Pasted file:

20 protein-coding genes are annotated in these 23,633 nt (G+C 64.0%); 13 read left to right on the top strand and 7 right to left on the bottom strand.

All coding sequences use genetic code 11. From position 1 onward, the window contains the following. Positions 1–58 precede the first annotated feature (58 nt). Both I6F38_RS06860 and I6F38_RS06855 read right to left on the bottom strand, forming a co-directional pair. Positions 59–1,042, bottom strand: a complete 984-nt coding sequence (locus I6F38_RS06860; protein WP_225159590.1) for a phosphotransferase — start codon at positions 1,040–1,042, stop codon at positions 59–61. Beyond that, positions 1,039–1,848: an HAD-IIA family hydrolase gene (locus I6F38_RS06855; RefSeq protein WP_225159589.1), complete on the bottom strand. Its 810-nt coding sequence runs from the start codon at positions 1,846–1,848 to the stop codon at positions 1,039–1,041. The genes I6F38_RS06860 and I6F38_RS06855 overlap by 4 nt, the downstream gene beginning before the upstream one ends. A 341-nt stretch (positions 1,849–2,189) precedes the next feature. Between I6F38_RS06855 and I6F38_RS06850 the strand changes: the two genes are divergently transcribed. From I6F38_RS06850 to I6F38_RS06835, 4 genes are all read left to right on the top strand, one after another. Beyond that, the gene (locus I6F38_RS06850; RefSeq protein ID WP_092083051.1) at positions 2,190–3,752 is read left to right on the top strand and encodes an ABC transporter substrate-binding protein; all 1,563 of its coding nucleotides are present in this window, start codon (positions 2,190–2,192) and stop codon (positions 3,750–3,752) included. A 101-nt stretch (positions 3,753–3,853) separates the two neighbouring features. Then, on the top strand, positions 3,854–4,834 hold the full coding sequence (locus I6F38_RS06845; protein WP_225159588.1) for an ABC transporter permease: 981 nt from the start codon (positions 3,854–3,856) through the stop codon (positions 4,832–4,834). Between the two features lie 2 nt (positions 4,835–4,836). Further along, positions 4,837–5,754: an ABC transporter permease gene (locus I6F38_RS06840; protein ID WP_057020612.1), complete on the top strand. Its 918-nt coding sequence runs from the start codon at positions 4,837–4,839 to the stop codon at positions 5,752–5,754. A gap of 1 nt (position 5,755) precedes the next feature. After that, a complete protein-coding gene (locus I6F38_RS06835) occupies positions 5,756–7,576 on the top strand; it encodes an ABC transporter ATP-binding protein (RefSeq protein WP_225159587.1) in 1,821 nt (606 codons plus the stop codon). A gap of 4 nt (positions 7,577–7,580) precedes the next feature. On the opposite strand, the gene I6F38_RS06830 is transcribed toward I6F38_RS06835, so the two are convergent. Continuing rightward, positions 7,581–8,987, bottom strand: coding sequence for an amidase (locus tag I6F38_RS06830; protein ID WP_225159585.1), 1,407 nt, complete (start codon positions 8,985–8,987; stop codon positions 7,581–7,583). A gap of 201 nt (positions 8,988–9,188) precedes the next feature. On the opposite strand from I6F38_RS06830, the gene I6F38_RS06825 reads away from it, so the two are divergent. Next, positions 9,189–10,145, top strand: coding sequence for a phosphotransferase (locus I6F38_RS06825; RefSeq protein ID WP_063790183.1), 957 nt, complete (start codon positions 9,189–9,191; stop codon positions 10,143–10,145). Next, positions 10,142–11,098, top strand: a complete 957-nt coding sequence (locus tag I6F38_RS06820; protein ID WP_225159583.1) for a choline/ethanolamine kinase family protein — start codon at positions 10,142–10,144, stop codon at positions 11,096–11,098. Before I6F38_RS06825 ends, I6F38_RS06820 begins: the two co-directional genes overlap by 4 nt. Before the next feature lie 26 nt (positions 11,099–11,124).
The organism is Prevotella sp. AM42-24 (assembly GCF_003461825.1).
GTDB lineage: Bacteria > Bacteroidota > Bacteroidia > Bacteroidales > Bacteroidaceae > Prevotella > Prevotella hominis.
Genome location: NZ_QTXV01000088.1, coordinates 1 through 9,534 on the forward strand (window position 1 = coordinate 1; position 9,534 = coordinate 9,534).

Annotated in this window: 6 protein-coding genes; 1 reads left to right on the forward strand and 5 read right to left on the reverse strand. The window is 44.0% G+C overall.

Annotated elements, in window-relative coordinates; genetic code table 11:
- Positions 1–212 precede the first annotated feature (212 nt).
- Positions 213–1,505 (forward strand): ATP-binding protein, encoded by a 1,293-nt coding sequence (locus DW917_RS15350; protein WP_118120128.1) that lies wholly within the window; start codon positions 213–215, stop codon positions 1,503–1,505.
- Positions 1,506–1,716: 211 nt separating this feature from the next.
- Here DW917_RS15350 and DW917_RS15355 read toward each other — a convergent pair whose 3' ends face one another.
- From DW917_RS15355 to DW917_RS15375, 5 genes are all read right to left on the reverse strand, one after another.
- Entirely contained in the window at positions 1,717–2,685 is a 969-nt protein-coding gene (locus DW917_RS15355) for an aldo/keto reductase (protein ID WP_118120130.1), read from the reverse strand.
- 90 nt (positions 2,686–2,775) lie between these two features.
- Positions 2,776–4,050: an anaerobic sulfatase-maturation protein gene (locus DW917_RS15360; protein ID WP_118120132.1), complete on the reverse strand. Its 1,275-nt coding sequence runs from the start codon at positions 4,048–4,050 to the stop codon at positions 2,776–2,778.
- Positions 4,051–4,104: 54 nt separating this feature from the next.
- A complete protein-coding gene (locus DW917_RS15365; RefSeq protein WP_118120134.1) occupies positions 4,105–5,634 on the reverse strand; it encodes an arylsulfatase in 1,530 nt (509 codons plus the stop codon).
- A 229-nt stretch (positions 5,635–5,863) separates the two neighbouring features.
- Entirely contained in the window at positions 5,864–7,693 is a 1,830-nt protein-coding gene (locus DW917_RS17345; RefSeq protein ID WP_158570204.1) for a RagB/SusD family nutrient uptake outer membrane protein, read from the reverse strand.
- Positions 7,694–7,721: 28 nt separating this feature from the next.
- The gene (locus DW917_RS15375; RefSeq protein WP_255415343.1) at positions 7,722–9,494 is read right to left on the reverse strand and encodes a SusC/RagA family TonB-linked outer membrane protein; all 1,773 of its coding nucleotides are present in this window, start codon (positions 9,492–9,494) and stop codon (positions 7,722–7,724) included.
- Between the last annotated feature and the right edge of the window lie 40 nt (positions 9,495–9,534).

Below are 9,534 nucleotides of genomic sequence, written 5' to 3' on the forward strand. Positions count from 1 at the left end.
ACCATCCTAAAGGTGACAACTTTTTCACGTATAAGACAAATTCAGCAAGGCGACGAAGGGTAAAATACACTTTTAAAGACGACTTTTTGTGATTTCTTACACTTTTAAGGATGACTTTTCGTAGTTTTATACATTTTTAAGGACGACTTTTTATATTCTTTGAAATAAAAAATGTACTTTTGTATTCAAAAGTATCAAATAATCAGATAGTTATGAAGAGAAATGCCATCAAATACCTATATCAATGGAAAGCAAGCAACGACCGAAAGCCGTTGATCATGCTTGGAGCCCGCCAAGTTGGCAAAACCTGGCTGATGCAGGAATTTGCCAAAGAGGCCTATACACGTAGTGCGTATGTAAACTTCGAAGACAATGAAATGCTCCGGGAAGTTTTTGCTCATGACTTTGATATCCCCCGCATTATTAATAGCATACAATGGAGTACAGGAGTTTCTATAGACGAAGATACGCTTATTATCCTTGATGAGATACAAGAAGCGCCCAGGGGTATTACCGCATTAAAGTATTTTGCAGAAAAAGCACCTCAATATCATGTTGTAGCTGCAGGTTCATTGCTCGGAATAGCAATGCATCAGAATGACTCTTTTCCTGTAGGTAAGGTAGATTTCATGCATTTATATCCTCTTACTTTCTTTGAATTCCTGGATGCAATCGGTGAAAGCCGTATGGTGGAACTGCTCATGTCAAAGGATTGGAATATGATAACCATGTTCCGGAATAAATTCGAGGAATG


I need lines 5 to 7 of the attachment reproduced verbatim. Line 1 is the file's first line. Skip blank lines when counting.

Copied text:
Genome location: NZ_QTXV01000088.1, coordinates 1 through 9,534 on the forward strand (window position 1 = coordinate 1; position 9,534 = coordinate 9,534).

Annotated in this window: 6 protein-coding genes; 1 reads left to right on the forward strand and 5 read right to left on the reverse strand. The window is 44.0% G+C overall.

Annotated elements, in window-relative coordinates; genetic code table 11: